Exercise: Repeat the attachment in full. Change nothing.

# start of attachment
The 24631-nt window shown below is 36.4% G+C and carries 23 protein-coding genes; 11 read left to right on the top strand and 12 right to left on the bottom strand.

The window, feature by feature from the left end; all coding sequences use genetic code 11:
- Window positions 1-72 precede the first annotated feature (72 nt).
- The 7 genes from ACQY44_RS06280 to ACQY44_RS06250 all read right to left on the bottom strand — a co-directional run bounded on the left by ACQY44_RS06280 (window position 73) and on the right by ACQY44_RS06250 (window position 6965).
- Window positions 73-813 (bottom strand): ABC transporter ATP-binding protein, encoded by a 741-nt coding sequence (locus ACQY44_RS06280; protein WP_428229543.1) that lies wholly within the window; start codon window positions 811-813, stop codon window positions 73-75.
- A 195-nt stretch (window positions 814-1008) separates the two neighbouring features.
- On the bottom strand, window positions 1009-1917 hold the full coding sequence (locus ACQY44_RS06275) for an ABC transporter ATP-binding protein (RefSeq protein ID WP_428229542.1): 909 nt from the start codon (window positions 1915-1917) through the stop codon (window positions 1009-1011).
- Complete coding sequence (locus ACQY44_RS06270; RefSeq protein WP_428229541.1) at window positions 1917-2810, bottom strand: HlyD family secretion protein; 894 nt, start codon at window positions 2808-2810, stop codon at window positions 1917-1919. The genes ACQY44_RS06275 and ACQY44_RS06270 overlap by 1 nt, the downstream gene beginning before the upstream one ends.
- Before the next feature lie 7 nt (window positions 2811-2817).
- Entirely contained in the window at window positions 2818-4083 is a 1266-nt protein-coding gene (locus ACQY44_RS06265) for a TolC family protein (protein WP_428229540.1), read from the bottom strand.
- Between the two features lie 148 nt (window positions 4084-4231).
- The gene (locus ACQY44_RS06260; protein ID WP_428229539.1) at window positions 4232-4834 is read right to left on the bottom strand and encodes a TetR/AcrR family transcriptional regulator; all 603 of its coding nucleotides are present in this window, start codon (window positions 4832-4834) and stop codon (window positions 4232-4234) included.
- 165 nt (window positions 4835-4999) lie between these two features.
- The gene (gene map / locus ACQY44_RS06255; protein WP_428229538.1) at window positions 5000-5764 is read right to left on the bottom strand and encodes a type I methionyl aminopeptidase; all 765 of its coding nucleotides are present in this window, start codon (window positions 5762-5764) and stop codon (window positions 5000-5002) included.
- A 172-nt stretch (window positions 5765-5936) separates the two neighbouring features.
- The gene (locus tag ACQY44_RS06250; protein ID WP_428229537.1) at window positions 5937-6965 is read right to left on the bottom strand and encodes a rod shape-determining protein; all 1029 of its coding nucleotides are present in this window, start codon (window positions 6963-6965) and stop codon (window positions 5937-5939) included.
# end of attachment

The 24631-nt window shown below is 36.4% G+C and carries 23 protein-coding genes; 11 read left to right on the top strand and 12 right to left on the bottom strand.

The window, feature by feature from the left end; all coding sequences use genetic code 11:
- Window positions 1-72 precede the first annotated feature (72 nt).
- The 7 genes from ACQY44_RS06280 to ACQY44_RS06250 all read right to left on the bottom strand — a co-directional run bounded on the left by ACQY44_RS06280 (window position 73) and on the right by ACQY44_RS06250 (window position 6965).
- Window positions 73-813 (bottom strand): ABC transporter ATP-binding protein, encoded by a 741-nt coding sequence (locus ACQY44_RS06280; protein WP_428229543.1) that lies wholly within the window; start codon window positions 811-813, stop codon window positions 73-75.
- A 195-nt stretch (window positions 814-1008) separates the two neighbouring features.
- On the bottom strand, window positions 1009-1917 hold the full coding sequence (locus ACQY44_RS06275) for an ABC transporter ATP-binding protein (RefSeq protein ID WP_428229542.1): 909 nt from the start codon (window positions 1915-1917) through the stop codon (window positions 1009-1011).
- Complete coding sequence (locus ACQY44_RS06270; RefSeq protein WP_428229541.1) at window positions 1917-2810, bottom strand: HlyD family secretion protein; 894 nt, start codon at window positions 2808-2810, stop codon at window positions 1917-1919. The genes ACQY44_RS06275 and ACQY44_RS06270 overlap by 1 nt, the downstream gene beginning before the upstream one ends.
- Before the next feature lie 7 nt (window positions 2811-2817).
- Entirely contained in the window at window positions 2818-4083 is a 1266-nt protein-coding gene (locus ACQY44_RS06265) for a TolC family protein (protein WP_428229540.1), read from the bottom strand.
- Between the two features lie 148 nt (window positions 4084-4231).
- The gene (locus ACQY44_RS06260; protein ID WP_428229539.1) at window positions 4232-4834 is read right to left on the bottom strand and encodes a TetR/AcrR family transcriptional regulator; all 603 of its coding nucleotides are present in this window, start codon (window positions 4832-4834) and stop codon (window positions 4232-4234) included.
- 165 nt (window positions 4835-4999) lie between these two features.
- The gene (gene map / locus ACQY44_RS06255; protein WP_428229538.1) at window positions 5000-5764 is read right to left on the bottom strand and encodes a type I methionyl aminopeptidase; all 765 of its coding nucleotides are present in this window, start codon (window positions 5762-5764) and stop codon (window positions 5000-5002) included.
- A 172-nt stretch (window positions 5765-5936) separates the two neighbouring features.
- The gene (locus tag ACQY44_RS06250; protein ID WP_428229537.1) at window positions 5937-6965 is read right to left on the bottom strand and encodes a rod shape-determining protein; all 1029 of its coding nucleotides are present in this window, start codon (window positions 6963-6965) and stop codon (window positions 5937-5939) included.